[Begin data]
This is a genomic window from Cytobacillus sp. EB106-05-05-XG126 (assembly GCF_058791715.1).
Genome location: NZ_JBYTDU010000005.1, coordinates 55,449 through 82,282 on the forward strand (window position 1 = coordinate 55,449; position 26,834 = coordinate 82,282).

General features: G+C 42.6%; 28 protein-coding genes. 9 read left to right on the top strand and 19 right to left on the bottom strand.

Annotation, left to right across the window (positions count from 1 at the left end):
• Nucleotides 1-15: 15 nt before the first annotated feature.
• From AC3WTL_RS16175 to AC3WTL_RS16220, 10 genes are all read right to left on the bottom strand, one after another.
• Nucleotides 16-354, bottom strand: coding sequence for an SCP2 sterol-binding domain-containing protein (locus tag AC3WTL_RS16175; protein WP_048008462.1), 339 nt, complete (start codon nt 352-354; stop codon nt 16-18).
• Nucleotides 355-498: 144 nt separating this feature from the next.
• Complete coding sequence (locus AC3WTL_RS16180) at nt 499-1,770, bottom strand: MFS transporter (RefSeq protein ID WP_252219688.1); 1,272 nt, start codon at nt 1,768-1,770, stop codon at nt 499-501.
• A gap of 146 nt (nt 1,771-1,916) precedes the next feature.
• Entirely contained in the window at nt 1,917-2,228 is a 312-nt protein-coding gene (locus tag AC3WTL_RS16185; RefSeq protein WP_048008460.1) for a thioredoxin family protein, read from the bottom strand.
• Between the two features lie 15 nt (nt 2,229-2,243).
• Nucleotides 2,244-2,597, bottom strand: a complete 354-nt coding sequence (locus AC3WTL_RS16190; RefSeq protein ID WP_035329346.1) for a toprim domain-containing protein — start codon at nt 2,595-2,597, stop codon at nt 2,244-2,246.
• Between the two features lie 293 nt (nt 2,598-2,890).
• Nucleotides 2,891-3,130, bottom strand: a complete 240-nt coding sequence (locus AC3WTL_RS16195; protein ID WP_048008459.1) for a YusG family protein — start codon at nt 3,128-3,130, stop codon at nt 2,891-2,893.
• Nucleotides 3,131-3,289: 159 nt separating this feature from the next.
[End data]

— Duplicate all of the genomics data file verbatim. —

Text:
This is a genomic window from Cytobacillus sp. EB106-05-05-XG126 (assembly GCF_058791715.1).
Genome location: NZ_JBYTDU010000005.1, coordinates 55,449 through 82,282 on the forward strand (window position 1 = coordinate 55,449; position 26,834 = coordinate 82,282).

General features: G+C 42.6%; 28 protein-coding genes. 9 read left to right on the top strand and 19 right to left on the bottom strand.

Annotation, left to right across the window (positions count from 1 at the left end):
• Nucleotides 1-15: 15 nt before the first annotated feature.
• From AC3WTL_RS16175 to AC3WTL_RS16220, 10 genes are all read right to left on the bottom strand, one after another.
• Nucleotides 16-354, bottom strand: coding sequence for an SCP2 sterol-binding domain-containing protein (locus tag AC3WTL_RS16175; protein WP_048008462.1), 339 nt, complete (start codon nt 352-354; stop codon nt 16-18).
• Nucleotides 355-498: 144 nt separating this feature from the next.
• Complete coding sequence (locus AC3WTL_RS16180) at nt 499-1,770, bottom strand: MFS transporter (RefSeq protein ID WP_252219688.1); 1,272 nt, start codon at nt 1,768-1,770, stop codon at nt 499-501.
• A gap of 146 nt (nt 1,771-1,916) precedes the next feature.
• Entirely contained in the window at nt 1,917-2,228 is a 312-nt protein-coding gene (locus tag AC3WTL_RS16185; RefSeq protein WP_048008460.1) for a thioredoxin family protein, read from the bottom strand.
• Between the two features lie 15 nt (nt 2,229-2,243).
• Nucleotides 2,244-2,597, bottom strand: a complete 354-nt coding sequence (locus AC3WTL_RS16190; RefSeq protein ID WP_035329346.1) for a toprim domain-containing protein — start codon at nt 2,595-2,597, stop codon at nt 2,244-2,246.
• Between the two features lie 293 nt (nt 2,598-2,890).
• Nucleotides 2,891-3,130, bottom strand: a complete 240-nt coding sequence (locus AC3WTL_RS16195; protein ID WP_048008459.1) for a YusG family protein — start codon at nt 3,128-3,130, stop codon at nt 2,891-2,893.
• Nucleotides 3,131-3,289: 159 nt separating this feature from the next.